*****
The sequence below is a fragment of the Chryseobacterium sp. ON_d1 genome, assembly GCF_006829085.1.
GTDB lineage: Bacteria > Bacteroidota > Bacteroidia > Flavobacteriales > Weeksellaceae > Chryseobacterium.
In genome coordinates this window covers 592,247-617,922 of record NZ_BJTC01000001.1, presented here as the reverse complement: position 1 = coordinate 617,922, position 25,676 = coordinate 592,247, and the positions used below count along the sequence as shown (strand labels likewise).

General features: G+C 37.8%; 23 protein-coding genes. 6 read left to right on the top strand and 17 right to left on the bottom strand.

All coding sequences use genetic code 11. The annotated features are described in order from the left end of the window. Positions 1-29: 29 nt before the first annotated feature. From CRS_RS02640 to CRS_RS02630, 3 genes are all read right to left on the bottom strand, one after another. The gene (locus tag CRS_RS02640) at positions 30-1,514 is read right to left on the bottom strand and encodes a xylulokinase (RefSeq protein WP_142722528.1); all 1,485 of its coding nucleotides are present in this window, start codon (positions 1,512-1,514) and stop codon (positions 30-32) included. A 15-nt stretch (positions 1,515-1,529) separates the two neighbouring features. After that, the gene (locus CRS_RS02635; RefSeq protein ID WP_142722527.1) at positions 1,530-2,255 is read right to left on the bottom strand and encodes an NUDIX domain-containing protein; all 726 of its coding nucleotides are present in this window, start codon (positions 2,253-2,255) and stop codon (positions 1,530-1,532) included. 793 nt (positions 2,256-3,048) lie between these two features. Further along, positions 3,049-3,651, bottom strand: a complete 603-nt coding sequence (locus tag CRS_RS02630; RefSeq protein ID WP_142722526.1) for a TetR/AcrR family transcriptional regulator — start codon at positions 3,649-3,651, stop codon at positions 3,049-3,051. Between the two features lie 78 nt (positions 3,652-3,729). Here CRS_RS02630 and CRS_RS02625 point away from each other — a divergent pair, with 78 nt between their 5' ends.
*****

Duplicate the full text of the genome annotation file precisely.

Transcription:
The sequence below is a fragment of the Chryseobacterium sp. ON_d1 genome, assembly GCF_006829085.1.
GTDB lineage: Bacteria > Bacteroidota > Bacteroidia > Flavobacteriales > Weeksellaceae > Chryseobacterium.
In genome coordinates this window covers 592,247-617,922 of record NZ_BJTC01000001.1, presented here as the reverse complement: position 1 = coordinate 617,922, position 25,676 = coordinate 592,247, and the positions used below count along the sequence as shown (strand labels likewise).

General features: G+C 37.8%; 23 protein-coding genes. 6 read left to right on the top strand and 17 right to left on the bottom strand.

All coding sequences use genetic code 11. The annotated features are described in order from the left end of the window. Positions 1-29: 29 nt before the first annotated feature. From CRS_RS02640 to CRS_RS02630, 3 genes are all read right to left on the bottom strand, one after another. The gene (locus tag CRS_RS02640) at positions 30-1,514 is read right to left on the bottom strand and encodes a xylulokinase (RefSeq protein WP_142722528.1); all 1,485 of its coding nucleotides are present in this window, start codon (positions 1,512-1,514) and stop codon (positions 30-32) included. A 15-nt stretch (positions 1,515-1,529) separates the two neighbouring features. After that, the gene (locus CRS_RS02635; RefSeq protein ID WP_142722527.1) at positions 1,530-2,255 is read right to left on the bottom strand and encodes an NUDIX domain-containing protein; all 726 of its coding nucleotides are present in this window, start codon (positions 2,253-2,255) and stop codon (positions 1,530-1,532) included. 793 nt (positions 2,256-3,048) lie between these two features. Further along, positions 3,049-3,651, bottom strand: a complete 603-nt coding sequence (locus tag CRS_RS02630; RefSeq protein ID WP_142722526.1) for a TetR/AcrR family transcriptional regulator — start codon at positions 3,649-3,651, stop codon at positions 3,049-3,051. Between the two features lie 78 nt (positions 3,652-3,729). Here CRS_RS02630 and CRS_RS02625 point away from each other — a divergent pair, with 78 nt between their 5' ends.